China's Karajan comes to Washington
On Saturday, Long Yu and the Shanghai Symphony Orchestra are coming to George Mason University on a U.S. tour that started when they played the closing concert at Carnegie Hall’s three-week celebration of China, the “Ancient Paths, Modern Voices” festival, on Tuesday night. Long Yu is one of the leading conductors in China, probably the best-connected (he has close ties to the daughter of Deng Xiaoping, whom he has known since childhood), and certainly one of the busiest: he is the artistic director and principal conductor of the China Philharmonic, which he founded in 2000; music director of the Guangzhou Symphony Orchestra; artistic director of the Beijing Music Festival, which he co-founded in 1998; and as of this year, music director of the Shanghai Symphony Orchestra, the oldest orchestra in China.
He spoke on the phone last week from China shortly before leaving on the tour.
(read more after the jump)
ALM: You seem to lead half the orchestras in China.
Yu: Well that’s why I sacrifice a lot of my personal life. I did reduce the international, the guest engagements. ...Especially in the classical music field [in China], it will be very necessary to do something for future generations. ...People of course [pay] most attention to economic development, but a lot of people forget besides economic and business there are very important things in culture and this quality of life development as well.
The China Philharmonic and Guangzhou [are] different cases. The China Philharmonic, I’m very happy that after ten years this March it was already named by Gramophone magazine as one of the best orchestras in the world. [NB: The China Philharmonic was on Gramophone’s list of orchestras that play a significant role in terms of social activism.] ...Guangzhou was a provincial orchestra; we spent a lot of time to build up a professional international system for them. Shanghai is my home town. The Shanghai Symphony is the oldest orchestra in Asia, and in the world maybe; [it was] founded in 1879, and this is their 130th anniversary. From this year I take over the Shanghai Symphony Orchestra. I am certainly very happy to be home.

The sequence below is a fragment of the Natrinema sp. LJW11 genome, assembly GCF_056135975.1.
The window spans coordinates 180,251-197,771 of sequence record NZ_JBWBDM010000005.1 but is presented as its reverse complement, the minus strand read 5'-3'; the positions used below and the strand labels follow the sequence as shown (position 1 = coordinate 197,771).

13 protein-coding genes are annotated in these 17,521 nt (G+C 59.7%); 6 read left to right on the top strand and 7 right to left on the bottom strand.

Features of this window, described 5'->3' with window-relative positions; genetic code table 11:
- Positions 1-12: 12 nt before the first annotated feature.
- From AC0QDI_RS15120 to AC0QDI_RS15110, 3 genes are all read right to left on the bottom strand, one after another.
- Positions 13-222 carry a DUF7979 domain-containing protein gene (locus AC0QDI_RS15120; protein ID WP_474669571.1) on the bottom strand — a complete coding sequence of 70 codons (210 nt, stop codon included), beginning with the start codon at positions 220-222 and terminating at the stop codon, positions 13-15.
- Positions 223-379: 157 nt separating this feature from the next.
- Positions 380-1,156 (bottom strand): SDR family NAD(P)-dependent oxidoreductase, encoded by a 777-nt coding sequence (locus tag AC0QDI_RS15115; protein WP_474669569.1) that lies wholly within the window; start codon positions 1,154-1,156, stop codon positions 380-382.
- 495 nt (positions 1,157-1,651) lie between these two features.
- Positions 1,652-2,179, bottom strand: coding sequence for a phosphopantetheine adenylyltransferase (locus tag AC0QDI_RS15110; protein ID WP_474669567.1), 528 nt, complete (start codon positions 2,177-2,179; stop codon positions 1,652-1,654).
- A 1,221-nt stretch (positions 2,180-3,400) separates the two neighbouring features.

[1879 was the founding date of the orchestra’s antecedent, the Shanghai Municipal Band; it wasn’t until 1919 that the band was officially regrouped as an orchestra, led by the Italian conductor Mario Paci. Chinese players weren’t allowed in the orchestra until 1927.]
ALM: How has classical music in China changed since 2000?
Yu: The Beijing festival changed the audience situation. 12 years ago we had a lot of music lovers, but the professional market was not ready yet. Obviously I don’t think this is only because my job in China changed [things]. But I certainly give a lot of my passion and professional guidance to all this business. The China Philharmonic did a lot of work. We are the first orchestra to have a season system. We started to invite the top artists from the world...
ALM: How are the local audiences?
Yu: That is changing. Certainly we still have some problems. Of course, to be honest, the big cities --Shanghai, Beijing, Guangzhou -- [have more interest] ...but honestly also the small cities are starting to get very excited to develop their culture... I’m very happy to see a lot of cities build up a concert hall and a symphony orchestra.
ALM: How is the musical level? [Long Yu was allegedly brought to the Shanghai Symphony to build up an orchestra that has long been underperforming.]